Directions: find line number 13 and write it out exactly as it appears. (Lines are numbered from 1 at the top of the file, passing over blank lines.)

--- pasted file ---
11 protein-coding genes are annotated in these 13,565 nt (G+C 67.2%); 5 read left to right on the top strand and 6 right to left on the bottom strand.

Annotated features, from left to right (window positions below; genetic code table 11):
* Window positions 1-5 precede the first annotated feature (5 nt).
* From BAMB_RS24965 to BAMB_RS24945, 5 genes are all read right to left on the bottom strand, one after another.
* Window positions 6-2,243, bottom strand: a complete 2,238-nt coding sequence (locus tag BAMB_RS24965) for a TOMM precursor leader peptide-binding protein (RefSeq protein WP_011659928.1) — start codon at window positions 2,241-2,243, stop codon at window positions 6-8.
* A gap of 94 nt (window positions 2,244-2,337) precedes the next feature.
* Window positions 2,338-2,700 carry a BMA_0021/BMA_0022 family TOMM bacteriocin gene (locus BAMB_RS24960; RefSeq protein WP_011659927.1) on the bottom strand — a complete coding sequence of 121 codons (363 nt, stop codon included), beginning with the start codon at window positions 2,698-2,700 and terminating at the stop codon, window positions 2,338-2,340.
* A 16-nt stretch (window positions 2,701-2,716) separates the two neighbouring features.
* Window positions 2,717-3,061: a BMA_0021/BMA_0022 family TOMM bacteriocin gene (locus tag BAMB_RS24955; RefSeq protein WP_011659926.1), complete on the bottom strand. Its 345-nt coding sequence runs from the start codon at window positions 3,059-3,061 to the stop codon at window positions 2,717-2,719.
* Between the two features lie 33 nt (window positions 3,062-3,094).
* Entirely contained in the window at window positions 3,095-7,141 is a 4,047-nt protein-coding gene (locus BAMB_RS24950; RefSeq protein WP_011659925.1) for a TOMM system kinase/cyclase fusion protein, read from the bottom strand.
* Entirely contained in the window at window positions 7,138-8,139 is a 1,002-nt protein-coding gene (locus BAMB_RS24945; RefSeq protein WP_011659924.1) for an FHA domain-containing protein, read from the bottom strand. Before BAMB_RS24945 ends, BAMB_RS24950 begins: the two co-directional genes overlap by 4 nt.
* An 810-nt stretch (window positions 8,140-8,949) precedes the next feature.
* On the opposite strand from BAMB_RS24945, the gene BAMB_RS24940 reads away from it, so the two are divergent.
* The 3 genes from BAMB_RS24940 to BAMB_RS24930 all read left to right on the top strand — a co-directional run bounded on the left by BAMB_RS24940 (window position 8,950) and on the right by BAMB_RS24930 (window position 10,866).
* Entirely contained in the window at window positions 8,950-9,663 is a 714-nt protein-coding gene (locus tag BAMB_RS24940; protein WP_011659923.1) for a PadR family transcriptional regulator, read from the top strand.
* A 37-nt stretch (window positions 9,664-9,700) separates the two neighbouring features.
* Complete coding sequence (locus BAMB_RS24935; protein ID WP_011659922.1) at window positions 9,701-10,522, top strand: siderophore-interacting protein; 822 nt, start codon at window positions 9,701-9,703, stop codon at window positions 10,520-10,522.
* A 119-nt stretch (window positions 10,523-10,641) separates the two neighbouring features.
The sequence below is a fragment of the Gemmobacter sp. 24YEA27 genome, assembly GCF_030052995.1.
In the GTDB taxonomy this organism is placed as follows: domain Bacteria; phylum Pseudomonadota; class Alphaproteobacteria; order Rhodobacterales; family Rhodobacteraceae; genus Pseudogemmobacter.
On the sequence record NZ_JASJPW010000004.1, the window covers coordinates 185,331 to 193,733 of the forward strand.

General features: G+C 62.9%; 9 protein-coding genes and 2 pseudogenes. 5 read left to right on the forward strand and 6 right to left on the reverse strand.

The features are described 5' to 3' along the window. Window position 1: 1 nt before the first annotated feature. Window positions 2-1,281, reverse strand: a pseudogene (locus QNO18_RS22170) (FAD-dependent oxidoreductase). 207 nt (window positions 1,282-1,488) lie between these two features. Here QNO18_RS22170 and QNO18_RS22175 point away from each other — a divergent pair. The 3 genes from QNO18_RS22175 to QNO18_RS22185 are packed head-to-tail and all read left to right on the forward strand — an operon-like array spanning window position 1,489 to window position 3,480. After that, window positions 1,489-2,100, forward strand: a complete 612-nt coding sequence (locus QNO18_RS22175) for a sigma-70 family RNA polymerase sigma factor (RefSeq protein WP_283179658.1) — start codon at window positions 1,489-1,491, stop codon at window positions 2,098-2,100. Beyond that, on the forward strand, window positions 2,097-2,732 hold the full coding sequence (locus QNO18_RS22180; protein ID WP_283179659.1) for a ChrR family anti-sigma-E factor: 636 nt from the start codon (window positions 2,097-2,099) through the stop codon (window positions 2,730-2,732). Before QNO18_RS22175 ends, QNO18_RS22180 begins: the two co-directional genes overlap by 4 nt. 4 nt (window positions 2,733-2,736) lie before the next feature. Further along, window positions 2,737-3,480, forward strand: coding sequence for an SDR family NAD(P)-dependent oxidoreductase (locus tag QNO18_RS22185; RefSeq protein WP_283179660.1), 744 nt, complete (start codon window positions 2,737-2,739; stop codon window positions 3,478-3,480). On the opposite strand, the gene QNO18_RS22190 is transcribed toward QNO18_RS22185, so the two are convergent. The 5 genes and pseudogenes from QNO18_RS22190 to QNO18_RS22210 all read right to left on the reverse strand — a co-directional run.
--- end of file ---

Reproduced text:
* An 810-nt stretch (window positions 8,140-8,949) precedes the next feature.